Recently, as part of “Walking with You on Your Journey,” we have begun a review of the beneficiaries on your accounts. We are doing this as a way of making sure your assets are distributed to whom you wish and in the most tax-efficient manner.
Most people, if they are married, name each other as the primary beneficiary. Or a single person might name a friend or relative as a primary beneficiary. However, what if these people are no longer living at the owner’s death? This is when a contingent beneficiary becomes important. This person, multiple people or charity could be listed as next in line to receive the assets if the primary beneficiary is not living.
If no contingent beneficiary is named, and the primary beneficiary is no longer living, then the assets will be distributed according to the Last Will and Testament of the account owner. This might not be a problem unless it is an IRA.
An IRA is a special type of asset that represents earnings that have never been taxed. If these assets do not have a living beneficiary at the owner’s death, then the assets will be distributed in a lump sum through the Last Will and Testament. When beneficiaries receive IRA money in one lump sum it is taxed on top of their regular income. This can lead to very high tax bills.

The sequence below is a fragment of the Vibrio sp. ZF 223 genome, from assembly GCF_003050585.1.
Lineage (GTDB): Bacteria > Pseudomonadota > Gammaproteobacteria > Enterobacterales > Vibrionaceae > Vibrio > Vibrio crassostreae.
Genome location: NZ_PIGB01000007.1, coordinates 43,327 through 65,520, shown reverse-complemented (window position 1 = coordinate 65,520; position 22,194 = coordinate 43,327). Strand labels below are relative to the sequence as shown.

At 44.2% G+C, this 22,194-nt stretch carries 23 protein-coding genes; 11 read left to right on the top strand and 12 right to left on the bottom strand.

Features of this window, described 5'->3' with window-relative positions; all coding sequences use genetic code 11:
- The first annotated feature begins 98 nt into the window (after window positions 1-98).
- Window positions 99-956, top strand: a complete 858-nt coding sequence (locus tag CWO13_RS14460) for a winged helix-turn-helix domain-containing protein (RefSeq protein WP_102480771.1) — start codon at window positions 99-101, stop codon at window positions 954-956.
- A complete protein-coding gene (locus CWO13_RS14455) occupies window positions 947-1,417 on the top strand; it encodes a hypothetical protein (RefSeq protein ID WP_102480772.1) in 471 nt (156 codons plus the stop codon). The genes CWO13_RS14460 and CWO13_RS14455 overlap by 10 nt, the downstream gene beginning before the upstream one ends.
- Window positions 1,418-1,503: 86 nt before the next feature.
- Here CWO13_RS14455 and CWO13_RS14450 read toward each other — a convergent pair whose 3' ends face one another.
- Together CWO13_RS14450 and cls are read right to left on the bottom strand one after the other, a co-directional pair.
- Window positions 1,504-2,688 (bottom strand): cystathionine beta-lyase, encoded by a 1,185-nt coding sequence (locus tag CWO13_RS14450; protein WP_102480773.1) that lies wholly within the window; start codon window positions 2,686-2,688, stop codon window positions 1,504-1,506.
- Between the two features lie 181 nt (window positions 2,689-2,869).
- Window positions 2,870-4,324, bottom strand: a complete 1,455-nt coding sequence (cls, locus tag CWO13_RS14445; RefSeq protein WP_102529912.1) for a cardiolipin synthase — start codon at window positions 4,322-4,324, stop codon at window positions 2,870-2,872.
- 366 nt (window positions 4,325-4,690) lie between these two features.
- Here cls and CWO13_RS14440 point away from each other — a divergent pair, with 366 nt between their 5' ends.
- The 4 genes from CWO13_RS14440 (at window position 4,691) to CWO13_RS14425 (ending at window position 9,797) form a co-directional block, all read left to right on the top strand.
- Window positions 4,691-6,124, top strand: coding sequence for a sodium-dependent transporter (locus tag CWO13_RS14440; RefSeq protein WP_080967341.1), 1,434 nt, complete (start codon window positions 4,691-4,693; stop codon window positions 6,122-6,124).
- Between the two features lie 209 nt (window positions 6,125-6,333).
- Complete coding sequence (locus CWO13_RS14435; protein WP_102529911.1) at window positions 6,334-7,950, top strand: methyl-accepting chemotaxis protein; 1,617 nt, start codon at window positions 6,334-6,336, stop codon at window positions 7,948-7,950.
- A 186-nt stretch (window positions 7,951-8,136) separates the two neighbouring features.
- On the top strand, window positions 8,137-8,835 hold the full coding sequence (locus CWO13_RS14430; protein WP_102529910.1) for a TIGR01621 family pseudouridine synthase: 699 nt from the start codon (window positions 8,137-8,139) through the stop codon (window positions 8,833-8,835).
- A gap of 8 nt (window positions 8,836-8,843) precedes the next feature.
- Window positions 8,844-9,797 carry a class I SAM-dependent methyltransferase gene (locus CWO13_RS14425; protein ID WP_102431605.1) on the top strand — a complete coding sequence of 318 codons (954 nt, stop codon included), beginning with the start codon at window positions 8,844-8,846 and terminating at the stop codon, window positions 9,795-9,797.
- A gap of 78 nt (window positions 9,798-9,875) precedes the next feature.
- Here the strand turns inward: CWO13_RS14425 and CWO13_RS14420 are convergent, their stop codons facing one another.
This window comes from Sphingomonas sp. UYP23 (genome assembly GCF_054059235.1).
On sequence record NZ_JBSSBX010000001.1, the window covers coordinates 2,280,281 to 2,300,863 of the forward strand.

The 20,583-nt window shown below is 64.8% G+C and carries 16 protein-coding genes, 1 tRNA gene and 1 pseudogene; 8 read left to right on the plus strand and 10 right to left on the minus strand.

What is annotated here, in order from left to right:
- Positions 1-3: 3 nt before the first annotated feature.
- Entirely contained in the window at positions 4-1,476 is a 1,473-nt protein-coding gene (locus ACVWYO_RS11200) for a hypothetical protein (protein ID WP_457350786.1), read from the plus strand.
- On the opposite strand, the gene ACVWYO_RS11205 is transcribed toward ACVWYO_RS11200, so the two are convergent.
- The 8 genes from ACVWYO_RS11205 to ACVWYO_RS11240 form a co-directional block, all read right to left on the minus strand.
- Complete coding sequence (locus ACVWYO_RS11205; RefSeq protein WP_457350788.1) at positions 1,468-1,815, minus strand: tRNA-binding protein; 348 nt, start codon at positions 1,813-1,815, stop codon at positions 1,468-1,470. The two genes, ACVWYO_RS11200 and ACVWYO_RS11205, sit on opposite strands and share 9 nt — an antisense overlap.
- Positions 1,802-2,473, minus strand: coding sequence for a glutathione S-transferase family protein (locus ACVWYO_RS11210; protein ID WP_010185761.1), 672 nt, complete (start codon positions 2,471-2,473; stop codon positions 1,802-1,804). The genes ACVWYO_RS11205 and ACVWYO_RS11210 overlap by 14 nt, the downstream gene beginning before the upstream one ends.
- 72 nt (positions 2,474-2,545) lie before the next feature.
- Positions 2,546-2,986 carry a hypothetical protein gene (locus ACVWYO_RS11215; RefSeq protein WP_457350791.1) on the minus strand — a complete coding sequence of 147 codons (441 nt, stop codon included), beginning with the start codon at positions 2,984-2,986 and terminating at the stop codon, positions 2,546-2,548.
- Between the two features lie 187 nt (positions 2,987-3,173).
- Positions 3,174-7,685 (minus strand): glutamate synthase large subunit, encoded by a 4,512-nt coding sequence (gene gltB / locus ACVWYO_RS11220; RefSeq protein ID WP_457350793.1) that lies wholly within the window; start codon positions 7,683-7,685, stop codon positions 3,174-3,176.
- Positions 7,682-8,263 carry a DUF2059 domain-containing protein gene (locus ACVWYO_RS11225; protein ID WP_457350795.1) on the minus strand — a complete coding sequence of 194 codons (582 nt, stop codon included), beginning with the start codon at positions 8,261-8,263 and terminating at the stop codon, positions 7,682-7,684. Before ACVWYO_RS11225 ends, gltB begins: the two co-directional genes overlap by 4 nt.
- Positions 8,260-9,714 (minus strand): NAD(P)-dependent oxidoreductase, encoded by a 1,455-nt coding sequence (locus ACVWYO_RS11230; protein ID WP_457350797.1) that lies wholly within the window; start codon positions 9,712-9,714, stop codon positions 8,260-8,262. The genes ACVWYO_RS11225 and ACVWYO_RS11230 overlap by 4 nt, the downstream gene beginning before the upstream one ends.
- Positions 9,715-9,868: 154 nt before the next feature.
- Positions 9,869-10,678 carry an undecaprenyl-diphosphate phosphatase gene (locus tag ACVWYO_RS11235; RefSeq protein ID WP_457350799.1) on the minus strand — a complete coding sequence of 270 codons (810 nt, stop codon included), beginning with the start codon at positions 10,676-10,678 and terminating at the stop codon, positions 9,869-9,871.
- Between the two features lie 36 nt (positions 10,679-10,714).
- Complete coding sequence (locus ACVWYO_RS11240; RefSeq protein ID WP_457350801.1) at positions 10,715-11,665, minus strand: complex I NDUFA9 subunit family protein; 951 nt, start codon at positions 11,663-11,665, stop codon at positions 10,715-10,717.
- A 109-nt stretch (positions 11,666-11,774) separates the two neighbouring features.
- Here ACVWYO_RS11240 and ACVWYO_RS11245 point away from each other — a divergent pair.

On the other hand, if a named beneficiary receives the money directly from the IRA, then they have the option to take the taxable distribution a little bit every year and therefore remain in a lower tax bracket by spreading the distributions out over time.
Let us say someone has $100,000 in an IRA. By naming a beneficiary directly, the beneficiary would have the option to receive a taxable amount slowly over their lifetime and most likely stay in a lower tax bracket. Alternatively, if they received the IRA money through the Last Will and Testament, and were in a 22% tax bracket, it would most likely move them into a 32% tax bracket. A 10% increase in tax!
As our clients’ advisors, it is always our goal to help them now to be the best steward of their blessings for the future.